Salem Red Sox (copy)

Before last week, the Salem Red Sox had not played a home game on the Fourth of July since 1988.

That drought was by design. While other franchises clamored for the lucrative date, which typically lures some of the biggest minor league crowds of the season throughout the country, Salem preferred to be on the road to minimize conflicts with the Salem Fair. The Sox annually requested as much to the Carolina League, which obliged.

But the Sox began to fear they might be missing out. So heading into this year, outgoing general manager Ryan Shelton and his successor, Allen Lawrence, decided to ask for home games on and around the Fourth. After all, how would they know if they could make it work if they never tried it?

Well, now they know. It doesn’t work.

The crowds at Haley Toyota Field during Independence Day week were disastrous. The Sox drew just 2,307 on the holiday itself, then announced audiences of 1,146, 1,345, 955 and 1,164 on the four days that followed. That included a Friday and Saturday night, which rarely draw fewer than 3,000 and often attract much more.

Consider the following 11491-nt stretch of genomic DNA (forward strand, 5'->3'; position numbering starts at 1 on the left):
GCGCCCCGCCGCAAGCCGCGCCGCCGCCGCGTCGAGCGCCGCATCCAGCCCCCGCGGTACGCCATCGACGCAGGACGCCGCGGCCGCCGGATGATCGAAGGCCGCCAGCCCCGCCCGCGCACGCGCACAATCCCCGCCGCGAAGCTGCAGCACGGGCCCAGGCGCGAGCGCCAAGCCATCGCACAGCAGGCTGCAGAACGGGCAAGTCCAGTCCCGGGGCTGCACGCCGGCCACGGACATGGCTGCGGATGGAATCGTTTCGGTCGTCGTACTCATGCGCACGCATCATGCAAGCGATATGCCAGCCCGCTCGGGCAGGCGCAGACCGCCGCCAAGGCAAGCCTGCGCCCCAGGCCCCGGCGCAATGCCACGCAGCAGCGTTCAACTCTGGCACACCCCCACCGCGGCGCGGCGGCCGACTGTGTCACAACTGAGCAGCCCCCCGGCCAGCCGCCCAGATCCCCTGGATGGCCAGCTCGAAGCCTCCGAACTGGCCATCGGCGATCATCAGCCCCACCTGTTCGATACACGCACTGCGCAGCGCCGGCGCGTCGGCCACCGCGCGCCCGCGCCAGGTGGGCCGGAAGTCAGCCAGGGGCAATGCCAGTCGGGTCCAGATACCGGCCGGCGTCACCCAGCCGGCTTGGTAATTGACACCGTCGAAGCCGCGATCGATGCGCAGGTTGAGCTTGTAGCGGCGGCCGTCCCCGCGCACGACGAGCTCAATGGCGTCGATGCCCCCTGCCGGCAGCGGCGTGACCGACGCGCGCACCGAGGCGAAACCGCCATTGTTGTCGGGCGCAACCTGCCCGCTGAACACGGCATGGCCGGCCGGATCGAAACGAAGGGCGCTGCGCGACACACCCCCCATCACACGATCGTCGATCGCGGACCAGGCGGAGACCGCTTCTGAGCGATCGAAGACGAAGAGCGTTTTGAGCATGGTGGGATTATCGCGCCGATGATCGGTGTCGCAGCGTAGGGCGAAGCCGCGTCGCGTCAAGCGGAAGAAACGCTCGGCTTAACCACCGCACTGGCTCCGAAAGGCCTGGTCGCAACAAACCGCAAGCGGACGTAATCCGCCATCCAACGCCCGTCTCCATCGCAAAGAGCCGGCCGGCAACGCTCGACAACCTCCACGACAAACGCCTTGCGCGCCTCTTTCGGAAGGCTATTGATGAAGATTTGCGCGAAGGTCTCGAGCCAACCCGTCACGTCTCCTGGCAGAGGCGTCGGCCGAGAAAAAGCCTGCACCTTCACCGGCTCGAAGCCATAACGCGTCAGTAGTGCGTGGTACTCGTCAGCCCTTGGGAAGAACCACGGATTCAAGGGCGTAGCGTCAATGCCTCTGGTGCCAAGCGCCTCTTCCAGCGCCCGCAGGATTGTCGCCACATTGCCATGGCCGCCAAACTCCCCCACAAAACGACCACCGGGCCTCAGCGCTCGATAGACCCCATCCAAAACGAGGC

The Sox tried. They sold hot dogs for $1 all week. They worked out a deal with the fair so fans could get discount ride bracelets if they showed their ticket stub. They set up a separate parking lot for season ticket holders. They started the games at 3 p.m. or earlier — an hour before the fair opened on most nights — to give baseball fans first crack at the precious general parking.

Fans balked anyway. The early start times wound up backfiring, as the heat proved overbearing. Most folks stayed home.

Consider it a lesson learned.

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